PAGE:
Simple Way to Listen Through Scripture

Reading scripture is challenging. It’s an ancient compilation of documents, written by multiple people and communities over centuries of history, reflecting multiple cultures. The Bible is a whole different world from our own. Those barriers can be daunting. Sometime so daunting we leave it to “religious professionals”.

That said, God speaks simply and clearly through scripture despite all these challenges. So simply and clearly that a little child can read it’s stories and know God and be changed. It’s true, the more time we invest and the better we understand the nuances of scripture the more “at home” we feel in the strange world of the Bible.

Here are some tips for simply starting and trust that God can speak simply and clearly to you.

  1. Just start. Like anything, showing up and beginning are critical. Start with a simple prayer: “God if you are real, and if you speak through this word, help me hear you.”
  2. Don’t start alone. Ask someone to give you suggestions about where to start. Ask that same someone if they will read with you. Talk with each other about what you’re reading.
  3. Focus on what you do understand, not what you don’t. You’ll have lots of questions and be confused by many things as you read scripture. But as you read some things will be crystal clear. Focus on what you do understand.

Here are some simple questions to guide you as you start reading:

  1. What did you like or find interesting about what you read?
  2. What troubled you or what questions do you have about what you read?
  3. What do you sense God is asking you to do or to be as a result of reading this text? Obey what you know. Mark Twain famously said, “I ain’t those parts of the Bible that I can’t understand that bother me, it’s the parts that I do understand.”
  4. Who should I share this with? For example, you might tell a friend or a loved one: “I was reading this story about loving one another and I thought you might enjoy it too.”

Advent with Barth: Conceived by the Holy Spirit (A Brief Reflection on the Conception of Jesus by the Holy Spirit)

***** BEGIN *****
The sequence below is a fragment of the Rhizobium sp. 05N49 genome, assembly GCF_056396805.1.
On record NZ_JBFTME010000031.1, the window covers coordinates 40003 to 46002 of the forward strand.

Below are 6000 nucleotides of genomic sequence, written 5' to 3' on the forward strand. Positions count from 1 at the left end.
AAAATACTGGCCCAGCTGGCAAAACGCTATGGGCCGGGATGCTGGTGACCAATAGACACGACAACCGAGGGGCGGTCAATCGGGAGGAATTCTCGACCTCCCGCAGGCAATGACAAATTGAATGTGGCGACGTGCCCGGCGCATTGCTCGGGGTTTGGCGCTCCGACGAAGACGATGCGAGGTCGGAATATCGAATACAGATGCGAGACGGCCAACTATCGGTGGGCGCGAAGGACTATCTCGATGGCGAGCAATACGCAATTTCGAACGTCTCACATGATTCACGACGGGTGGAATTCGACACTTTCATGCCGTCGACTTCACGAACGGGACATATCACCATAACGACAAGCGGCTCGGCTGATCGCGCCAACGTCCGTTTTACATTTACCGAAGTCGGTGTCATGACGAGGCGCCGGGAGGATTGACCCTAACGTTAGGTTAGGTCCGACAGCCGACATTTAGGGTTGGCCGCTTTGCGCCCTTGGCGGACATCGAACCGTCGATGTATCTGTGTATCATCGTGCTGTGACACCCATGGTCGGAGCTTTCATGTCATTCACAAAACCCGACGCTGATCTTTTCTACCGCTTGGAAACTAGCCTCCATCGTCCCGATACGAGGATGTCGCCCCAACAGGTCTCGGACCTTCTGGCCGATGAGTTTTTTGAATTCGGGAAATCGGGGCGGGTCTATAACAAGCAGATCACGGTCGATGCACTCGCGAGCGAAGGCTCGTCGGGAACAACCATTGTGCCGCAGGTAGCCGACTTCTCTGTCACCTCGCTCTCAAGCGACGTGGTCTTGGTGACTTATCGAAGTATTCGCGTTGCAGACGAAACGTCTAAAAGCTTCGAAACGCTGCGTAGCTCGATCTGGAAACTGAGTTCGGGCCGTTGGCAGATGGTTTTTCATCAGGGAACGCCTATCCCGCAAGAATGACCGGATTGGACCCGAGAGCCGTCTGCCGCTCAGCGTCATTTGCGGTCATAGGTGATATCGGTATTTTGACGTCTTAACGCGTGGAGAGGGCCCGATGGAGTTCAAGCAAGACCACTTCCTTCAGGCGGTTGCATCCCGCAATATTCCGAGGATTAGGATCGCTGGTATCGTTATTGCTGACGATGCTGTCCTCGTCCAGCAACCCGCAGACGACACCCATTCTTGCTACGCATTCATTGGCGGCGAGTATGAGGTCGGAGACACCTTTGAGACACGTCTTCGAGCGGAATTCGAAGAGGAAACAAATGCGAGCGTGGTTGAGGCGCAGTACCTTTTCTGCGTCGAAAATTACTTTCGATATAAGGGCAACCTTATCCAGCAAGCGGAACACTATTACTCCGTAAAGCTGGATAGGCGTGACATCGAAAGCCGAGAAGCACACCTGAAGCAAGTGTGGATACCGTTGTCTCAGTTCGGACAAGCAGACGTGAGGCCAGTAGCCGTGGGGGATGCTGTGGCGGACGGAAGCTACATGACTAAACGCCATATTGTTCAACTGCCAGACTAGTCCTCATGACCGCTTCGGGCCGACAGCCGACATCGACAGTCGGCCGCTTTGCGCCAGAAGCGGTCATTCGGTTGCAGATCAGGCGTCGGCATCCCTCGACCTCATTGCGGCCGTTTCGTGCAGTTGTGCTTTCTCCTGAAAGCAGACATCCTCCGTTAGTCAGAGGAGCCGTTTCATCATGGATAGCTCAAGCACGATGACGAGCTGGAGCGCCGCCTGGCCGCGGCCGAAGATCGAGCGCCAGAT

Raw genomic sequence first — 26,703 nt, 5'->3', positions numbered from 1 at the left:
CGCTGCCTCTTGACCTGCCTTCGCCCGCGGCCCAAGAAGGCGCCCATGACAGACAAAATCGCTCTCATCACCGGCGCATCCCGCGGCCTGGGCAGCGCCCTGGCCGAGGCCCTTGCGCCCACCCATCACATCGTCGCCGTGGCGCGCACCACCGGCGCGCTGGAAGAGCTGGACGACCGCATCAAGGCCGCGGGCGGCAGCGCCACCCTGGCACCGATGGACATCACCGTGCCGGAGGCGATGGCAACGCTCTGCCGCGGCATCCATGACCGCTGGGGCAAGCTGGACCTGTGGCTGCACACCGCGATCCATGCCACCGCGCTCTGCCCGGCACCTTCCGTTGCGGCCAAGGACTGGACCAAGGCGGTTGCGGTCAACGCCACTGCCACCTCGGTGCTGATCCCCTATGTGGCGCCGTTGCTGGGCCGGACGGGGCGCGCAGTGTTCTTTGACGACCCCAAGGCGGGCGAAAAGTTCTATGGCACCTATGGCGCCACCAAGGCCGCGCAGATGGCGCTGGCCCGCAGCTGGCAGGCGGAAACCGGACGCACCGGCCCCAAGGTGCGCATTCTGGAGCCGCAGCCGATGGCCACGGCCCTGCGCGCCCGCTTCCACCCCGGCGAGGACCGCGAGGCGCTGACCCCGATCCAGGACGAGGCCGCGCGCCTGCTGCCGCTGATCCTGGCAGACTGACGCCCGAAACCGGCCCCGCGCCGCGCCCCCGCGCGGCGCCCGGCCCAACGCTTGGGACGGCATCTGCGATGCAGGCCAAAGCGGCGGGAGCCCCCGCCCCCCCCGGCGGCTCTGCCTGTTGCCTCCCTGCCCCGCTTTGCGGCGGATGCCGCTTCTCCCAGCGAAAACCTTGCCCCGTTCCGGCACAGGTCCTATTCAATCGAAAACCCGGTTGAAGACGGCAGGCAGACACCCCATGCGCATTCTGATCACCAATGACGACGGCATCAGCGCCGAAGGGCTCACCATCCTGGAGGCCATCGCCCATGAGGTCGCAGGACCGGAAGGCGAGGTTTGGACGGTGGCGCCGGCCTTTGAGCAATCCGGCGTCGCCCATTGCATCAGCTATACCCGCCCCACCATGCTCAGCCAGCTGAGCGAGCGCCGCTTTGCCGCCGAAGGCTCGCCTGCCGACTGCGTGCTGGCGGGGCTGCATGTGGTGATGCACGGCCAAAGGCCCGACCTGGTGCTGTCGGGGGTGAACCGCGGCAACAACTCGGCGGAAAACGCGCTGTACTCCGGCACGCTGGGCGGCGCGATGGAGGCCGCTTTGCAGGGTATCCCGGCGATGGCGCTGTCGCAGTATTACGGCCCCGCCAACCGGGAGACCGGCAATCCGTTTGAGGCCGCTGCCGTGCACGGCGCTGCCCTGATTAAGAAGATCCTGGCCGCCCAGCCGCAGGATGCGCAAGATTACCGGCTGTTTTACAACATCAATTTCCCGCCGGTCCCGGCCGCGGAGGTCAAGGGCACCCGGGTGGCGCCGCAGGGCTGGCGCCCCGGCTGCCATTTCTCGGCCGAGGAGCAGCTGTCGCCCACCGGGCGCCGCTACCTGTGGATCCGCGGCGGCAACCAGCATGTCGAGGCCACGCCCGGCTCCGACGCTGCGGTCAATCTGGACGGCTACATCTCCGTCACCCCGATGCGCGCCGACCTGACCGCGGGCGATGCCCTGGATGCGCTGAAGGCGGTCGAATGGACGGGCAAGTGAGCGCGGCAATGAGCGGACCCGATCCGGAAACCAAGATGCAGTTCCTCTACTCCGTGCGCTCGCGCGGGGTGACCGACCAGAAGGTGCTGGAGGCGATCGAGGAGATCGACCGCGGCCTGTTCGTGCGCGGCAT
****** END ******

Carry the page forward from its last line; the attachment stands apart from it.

Fourth Sunday of Advent, December 23, 2018

By Dr. Jim Truesdell

The miracle of Christmas includes a “yes” and a “no”.  Just as the empty tomb is the sign of the resurrection, the womb is the sign of the mystery of the Son of God fully human – incarnate. The “no” according to Barth’s reflection on the mystery is contained in the phrase “born of the virgin Mary.” Mary’s virgin birth indicates, as Barth says, that “human nature possesses no capacity for becoming the human nature of Jesus Christ”. The ordinary stuff of human life in its brokenness cannot manufacture the extraordinary stuff of divine life in its fullness.

The miracle of Christmas has a resounding “yes” contained in the phrase “conceived by the Holy Spirit.” The loving freedom of God determines to be present with man but also determines that man be present with God. This is totally God’s doing. The event of God with us in the Christ child is impossibility overwhelmed by eternal possibility. No amount of social engineering, self-improvement, improved knowledge or ingenuity; no amount of earthly power wielded could make such a mystery possible.

At a time and in a culture where we have the luxury of pursuing self-fulfillment, self-improvement and self-actualization, it seems strange that we are helpless to manufacture the mystery. It’s God’s initiative and loving determination alone. Jesus is conceived by the

Holy Spirit and no other. We are conceived into new life in Christ by the Holy Spirit and no other.

The presence of the Holy Spirit in the life of a believer is really the presence of God being born in us. In a sense every believer is an immaculate conception. This life of faith in Jesus and our love and obedience are only possible because of God’s imitative and not our own. It’s beautiful. Jesus takes on flesh to be near us but also takes on flesh that we might be near him. The Holy Spirit is not just present in our joys and sorrows but because he desires that we also be with him the Spirit draws us beyond our present joys and sorrows.

The more followers of Jesus ponder this mystery and the sign that points to the mystery the more overwhelmed we become by the impossibility of it all. God with us! Us with God! We do not deserve or earn such a tender kindness. It is a gift that plunges us into a mystery. It’s life changing to start to dwell deeply on God’s tenderness toward us. When we see ourselves as objects of this love life is different. It’s a new life.

Another miracle happens when by the power of the Holy Spirit we see others as objects of divine love. At first we imagine this love for those like us and our close family and friends. But the more we ponder the mystery, the more its radical nature moves us to imagine this love for those different from us. Not only that we begin to imagine the Holy Spirit conceiving something new and life giving in the lives of our worst enemies and the people we consider most repulsive. It makes sense. While we were enemies of God, he drew close to us and drew us to himself. As Barth described the union we enjoy, “Though the Spirit it become really possible for the creature, for man, to be there and to be free for God.” – free to love the loveless as God does.